We often hear CEOs complain about the short-termism of Wall Street, but a commentary by value investor Francois Ticart in this week’s Barron’s questions whether most companies really focus on long-term value. Let’s include investor relations in that question. Ticart, founder & chairman of Tocqueville Asset Management, says:
Listed companies, the analysts who follow them, and the executives who run them have become increasingly short-term minded in recent years. Stocks now routinely respond to whether they “beat” or “miss” quarterly consensus estimates of sales and earnings, and much of the stock trading takes place on that basis. Needless to say, quarterly earnings have very little to do with long-term strategies or other fundamental factors. By focusing on them, financial analysis has become nearly useless to long-term, fundamental investors.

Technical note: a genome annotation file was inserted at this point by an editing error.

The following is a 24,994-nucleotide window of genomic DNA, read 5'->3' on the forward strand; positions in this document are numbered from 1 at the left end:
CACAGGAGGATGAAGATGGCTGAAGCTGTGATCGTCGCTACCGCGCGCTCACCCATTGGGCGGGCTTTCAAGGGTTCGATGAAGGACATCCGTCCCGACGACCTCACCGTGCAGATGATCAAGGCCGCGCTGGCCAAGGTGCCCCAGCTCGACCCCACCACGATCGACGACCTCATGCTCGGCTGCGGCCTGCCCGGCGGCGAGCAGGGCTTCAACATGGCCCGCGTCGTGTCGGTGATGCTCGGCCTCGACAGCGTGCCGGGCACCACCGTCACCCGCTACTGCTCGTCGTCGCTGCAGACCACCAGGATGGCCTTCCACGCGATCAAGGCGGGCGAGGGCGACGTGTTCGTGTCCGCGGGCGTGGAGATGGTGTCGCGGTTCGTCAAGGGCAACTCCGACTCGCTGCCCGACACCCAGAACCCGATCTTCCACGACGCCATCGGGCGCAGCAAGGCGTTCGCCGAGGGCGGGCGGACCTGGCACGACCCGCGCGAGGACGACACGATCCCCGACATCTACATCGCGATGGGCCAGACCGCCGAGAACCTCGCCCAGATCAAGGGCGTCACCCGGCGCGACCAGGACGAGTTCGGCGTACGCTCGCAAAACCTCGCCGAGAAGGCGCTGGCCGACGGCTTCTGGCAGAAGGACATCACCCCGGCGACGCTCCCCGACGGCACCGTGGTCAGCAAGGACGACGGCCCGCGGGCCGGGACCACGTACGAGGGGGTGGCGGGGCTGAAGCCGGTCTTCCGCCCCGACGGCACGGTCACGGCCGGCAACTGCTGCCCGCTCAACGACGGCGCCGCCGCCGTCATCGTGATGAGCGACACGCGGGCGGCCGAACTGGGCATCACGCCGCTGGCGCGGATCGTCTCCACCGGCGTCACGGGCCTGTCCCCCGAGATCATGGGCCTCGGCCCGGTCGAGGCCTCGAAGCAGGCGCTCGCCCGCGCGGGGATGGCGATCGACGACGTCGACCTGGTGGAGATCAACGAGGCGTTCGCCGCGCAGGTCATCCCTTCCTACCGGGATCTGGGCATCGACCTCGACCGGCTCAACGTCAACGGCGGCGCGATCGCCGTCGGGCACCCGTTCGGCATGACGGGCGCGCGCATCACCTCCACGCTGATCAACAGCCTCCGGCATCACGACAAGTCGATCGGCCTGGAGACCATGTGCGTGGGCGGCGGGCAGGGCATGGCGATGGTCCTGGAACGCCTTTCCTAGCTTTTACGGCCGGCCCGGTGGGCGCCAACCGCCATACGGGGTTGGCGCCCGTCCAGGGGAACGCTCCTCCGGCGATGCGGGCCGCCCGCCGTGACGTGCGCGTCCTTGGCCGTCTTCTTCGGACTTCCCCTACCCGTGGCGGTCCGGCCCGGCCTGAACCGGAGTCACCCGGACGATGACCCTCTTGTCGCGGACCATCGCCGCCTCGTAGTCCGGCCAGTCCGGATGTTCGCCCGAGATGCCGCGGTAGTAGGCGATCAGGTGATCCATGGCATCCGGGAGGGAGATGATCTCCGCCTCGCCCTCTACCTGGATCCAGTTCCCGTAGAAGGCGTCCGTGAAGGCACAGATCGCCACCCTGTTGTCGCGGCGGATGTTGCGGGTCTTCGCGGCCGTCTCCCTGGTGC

So think about IR: We say we want long-term investors, but how much energy do we focus on quarterly results and short-term fluctuations, and how much effort do we devote to communicating strategic drivers of our business over a 3-year to 5-year time horizon like the one Ticart favors? Are our own IR efforts part of the problem?